Sometimes when you finish writing an article, you may struggle a bit to find a catchy headline. You look for something that could immediately break through the clutter, maybe something with a sense of humor, sometimes a breaking news approach. However, that’s not the case for this article. Sorry, but this time I went with a direct headline. Why? Because I believe it is crucial to address this topic in a very straightforward manner.
Over the past few months, we have witnessed an uptick on the debate around the importance of Diversity & Inclusion (D&I) for Corporate America, and this is excellent news. After all, we live in the most diverse and multicultural society America has ever seen. Furthermore, for the next two decades, we are on the path of becoming a “minority-majority” country. Any effort to enhance this debate and make our business environment more reflective of the societal changes we are witnessing should be welcomed and supported.
The not-so-good news is that for some corporations, D&I may be competing, or worse, replacing existing multicultural marketing programs, at least from a resource allocation perspective. Don’t get me wrong; I believe both concepts are equally important, and I understand they may be considered related. But the risk of treating them as the same thing is what may hurt a brand’s bottom line.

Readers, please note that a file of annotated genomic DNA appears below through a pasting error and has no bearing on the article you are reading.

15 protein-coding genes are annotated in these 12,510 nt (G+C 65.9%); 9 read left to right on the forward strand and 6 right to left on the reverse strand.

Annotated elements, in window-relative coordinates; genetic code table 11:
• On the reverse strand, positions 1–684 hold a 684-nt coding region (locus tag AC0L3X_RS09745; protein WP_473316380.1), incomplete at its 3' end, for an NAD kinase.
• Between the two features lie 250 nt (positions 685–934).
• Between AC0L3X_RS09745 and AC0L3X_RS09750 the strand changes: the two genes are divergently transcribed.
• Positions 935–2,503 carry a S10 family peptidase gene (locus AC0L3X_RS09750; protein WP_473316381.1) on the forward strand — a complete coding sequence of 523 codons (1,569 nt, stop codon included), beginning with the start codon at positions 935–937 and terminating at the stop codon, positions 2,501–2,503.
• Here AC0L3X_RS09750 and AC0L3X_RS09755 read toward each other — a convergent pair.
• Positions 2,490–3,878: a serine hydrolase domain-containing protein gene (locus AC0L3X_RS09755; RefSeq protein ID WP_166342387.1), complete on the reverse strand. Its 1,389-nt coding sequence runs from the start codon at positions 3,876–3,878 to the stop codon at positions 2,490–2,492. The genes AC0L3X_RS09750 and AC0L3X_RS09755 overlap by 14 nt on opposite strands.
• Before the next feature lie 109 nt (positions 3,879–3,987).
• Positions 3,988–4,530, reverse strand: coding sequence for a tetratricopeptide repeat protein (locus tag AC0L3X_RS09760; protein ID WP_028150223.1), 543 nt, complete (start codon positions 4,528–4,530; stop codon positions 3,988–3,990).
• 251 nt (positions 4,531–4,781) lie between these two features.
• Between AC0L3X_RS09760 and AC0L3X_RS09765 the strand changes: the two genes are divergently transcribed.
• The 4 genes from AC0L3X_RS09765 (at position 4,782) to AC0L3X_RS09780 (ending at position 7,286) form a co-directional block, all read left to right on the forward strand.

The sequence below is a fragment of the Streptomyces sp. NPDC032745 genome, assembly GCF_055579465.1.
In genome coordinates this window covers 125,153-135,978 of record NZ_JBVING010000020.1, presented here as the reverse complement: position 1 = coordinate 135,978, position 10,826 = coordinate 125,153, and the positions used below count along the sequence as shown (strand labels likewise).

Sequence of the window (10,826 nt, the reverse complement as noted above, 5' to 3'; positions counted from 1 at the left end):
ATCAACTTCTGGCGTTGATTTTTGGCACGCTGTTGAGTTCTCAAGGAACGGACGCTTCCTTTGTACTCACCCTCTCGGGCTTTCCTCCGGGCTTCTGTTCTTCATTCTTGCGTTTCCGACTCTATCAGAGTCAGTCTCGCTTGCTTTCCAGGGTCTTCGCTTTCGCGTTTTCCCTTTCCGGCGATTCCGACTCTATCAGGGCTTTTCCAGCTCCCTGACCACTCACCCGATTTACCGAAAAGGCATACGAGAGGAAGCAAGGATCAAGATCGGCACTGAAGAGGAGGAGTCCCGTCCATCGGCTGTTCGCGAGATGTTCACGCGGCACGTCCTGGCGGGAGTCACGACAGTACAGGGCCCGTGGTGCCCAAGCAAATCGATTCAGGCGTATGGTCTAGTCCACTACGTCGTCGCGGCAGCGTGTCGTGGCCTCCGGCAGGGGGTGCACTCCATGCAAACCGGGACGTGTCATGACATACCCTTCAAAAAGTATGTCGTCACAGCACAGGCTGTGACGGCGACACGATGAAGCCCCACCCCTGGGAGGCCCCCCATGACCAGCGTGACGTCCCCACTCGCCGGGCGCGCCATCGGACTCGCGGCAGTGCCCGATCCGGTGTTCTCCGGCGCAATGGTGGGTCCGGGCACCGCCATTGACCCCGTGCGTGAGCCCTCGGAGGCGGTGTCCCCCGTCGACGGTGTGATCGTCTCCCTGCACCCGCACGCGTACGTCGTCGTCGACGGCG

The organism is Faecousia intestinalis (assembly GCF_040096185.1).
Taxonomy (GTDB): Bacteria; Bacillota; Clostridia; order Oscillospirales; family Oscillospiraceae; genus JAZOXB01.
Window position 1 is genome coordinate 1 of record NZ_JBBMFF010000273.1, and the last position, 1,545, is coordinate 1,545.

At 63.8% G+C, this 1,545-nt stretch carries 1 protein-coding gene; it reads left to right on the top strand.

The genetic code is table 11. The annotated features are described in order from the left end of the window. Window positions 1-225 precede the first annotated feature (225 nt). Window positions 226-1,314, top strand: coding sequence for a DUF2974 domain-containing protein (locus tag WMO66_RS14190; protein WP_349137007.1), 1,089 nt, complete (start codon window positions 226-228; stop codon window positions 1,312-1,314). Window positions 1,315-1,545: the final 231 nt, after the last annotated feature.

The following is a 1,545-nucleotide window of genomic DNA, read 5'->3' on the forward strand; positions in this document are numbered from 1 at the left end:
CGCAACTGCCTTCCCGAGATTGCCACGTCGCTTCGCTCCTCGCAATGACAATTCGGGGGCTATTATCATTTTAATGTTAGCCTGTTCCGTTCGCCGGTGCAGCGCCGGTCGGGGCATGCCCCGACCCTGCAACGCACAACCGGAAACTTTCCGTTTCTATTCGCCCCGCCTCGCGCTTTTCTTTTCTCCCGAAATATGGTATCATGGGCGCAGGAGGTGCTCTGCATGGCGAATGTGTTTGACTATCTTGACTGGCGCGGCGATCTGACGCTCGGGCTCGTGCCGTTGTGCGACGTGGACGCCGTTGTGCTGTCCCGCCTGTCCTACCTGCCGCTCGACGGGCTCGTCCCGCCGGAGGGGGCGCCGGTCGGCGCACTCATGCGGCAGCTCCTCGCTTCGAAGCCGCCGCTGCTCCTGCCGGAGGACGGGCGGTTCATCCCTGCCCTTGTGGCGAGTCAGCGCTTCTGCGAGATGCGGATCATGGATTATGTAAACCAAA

In my experience, a strong D&I program is necessary for corporations to build an organization that reflects the society and marketplace they operate in. Diversity helps in bringing the right representation, and inclusion is a must to having these voices heard at the decision-making level.
An effective D&I program can serve as a springboard for an inclusive approach across all stakeholders, including not only employees but also suppliers, retailers and consumers. And precisely because retailers, and consumers should be engaged in this effort, the multicultural marketing discipline and its expertise is required.
D&I efforts are not truly complete without a multicultural marketing strategy, and multicultural marketing strategies may be incomplete and ineffective if developed without people who understand the new demographic paradigm of America.
I spoke with Gonzalo del Fa, President of GroupM Multicultural, a leading multicultural media planning and buying agency, and Chairman of the Board of the Culture Marketing Council, the association that represents multicultural advertising experts.
Please Read the full article and Gonzalo del Fa's POV on Forbes here.